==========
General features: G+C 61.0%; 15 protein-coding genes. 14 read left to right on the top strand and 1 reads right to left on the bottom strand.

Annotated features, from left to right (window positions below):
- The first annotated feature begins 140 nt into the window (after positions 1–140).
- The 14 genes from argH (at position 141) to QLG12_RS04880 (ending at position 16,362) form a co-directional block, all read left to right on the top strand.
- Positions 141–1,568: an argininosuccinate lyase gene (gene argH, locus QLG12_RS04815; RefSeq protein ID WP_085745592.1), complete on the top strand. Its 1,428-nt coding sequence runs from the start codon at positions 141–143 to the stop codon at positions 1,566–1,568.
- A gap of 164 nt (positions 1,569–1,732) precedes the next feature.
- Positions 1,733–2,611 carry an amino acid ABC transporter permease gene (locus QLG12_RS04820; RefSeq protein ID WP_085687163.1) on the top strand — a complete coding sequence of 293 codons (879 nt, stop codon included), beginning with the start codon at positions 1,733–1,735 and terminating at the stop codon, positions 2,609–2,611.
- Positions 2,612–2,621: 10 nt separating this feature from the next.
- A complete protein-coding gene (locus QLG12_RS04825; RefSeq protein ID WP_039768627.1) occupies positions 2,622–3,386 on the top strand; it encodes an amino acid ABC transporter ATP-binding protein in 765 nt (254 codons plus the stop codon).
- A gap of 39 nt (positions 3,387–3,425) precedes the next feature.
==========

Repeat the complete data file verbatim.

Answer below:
General features: G+C 61.0%; 15 protein-coding genes. 14 read left to right on the top strand and 1 reads right to left on the bottom strand.

Annotated features, from left to right (window positions below):
- The first annotated feature begins 140 nt into the window (after positions 1–140).
- The 14 genes from argH (at position 141) to QLG12_RS04880 (ending at position 16,362) form a co-directional block, all read left to right on the top strand.
- Positions 141–1,568: an argininosuccinate lyase gene (gene argH, locus QLG12_RS04815; RefSeq protein ID WP_085745592.1), complete on the top strand. Its 1,428-nt coding sequence runs from the start codon at positions 141–143 to the stop codon at positions 1,566–1,568.
- A gap of 164 nt (positions 1,569–1,732) precedes the next feature.
- Positions 1,733–2,611 carry an amino acid ABC transporter permease gene (locus QLG12_RS04820; RefSeq protein ID WP_085687163.1) on the top strand — a complete coding sequence of 293 codons (879 nt, stop codon included), beginning with the start codon at positions 1,733–1,735 and terminating at the stop codon, positions 2,609–2,611.
- Positions 2,612–2,621: 10 nt separating this feature from the next.
- A complete protein-coding gene (locus QLG12_RS04825; RefSeq protein ID WP_039768627.1) occupies positions 2,622–3,386 on the top strand; it encodes an amino acid ABC transporter ATP-binding protein in 765 nt (254 codons plus the stop codon).
- A gap of 39 nt (positions 3,387–3,425) precedes the next feature.